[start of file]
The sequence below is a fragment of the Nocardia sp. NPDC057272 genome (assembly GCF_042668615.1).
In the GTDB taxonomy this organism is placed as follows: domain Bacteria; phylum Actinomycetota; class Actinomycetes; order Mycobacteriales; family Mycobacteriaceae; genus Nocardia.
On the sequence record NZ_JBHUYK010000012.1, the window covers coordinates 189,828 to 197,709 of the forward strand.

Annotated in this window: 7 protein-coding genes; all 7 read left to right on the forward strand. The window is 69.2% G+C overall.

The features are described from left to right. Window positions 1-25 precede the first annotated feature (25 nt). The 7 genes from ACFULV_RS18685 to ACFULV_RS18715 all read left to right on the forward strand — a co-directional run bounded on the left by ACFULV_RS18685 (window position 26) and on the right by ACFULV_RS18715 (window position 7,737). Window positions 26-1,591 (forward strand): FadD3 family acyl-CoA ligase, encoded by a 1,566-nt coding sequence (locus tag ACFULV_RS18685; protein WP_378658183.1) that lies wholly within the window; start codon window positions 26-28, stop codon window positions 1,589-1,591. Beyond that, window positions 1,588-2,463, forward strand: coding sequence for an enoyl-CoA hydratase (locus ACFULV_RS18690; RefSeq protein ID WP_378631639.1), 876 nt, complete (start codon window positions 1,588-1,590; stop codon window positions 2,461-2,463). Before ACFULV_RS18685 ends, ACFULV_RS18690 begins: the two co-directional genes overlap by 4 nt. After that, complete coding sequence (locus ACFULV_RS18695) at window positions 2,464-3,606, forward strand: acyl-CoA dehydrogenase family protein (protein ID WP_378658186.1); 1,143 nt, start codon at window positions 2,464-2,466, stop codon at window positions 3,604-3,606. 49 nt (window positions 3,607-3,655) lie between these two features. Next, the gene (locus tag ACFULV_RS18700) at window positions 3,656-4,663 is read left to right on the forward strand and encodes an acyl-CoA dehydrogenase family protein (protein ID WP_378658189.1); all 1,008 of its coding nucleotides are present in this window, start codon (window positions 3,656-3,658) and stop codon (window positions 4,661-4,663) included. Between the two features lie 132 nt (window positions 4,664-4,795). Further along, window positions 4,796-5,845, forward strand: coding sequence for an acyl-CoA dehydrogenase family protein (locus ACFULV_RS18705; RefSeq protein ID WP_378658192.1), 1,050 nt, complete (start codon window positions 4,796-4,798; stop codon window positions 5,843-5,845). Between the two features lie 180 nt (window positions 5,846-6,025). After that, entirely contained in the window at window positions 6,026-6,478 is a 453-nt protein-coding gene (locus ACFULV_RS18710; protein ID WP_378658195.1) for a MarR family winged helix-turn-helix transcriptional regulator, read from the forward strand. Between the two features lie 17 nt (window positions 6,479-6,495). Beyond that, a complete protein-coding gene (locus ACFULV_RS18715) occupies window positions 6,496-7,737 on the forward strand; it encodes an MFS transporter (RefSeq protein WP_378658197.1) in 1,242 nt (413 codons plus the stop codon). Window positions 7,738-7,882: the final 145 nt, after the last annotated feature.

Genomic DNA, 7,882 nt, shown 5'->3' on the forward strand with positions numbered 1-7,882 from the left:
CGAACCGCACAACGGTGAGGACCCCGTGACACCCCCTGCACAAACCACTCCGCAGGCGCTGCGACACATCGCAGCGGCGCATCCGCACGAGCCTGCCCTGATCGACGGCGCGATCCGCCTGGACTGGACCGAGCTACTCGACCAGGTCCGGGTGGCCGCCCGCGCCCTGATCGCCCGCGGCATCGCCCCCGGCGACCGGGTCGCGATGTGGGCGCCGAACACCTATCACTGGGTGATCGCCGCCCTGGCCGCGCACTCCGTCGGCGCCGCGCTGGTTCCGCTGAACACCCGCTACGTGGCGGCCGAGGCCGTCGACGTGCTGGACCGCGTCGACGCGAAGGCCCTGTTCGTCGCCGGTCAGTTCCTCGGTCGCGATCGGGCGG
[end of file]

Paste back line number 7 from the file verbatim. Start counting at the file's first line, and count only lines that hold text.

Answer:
CGAACCGCACAACGGTGAGGACCCCGTGACACCCCCTGCACAAACCACTCCGCAGGCGCTGCGACACATCGCAGCGGCGCATCCGCACGAGCCTGCCCTGATCGACGGCGCGATCCGCCTGGACTGGACCGAGCTACTCGACCAGGTCCGGGTGGCCGCCCGCGCCCTGATCGCCCGCGGCATCGCCCCCGGCGACCGGGTCGCGATGTGGGCGCCGAACACCTATCACTGGGTGATCGCCGCCCTGGCCGCGCACTCCGTCGGCGCCGCGCTGGTTCCGCTGAACACCCGCTACGTGGCGGCCGAGGCCGTCGACGTGCTGGACCGCGTCGACGCGAAGGCCCTGTTCGTCGCCGGTCAGTTCCTCGGTCGCGATCGGGCGG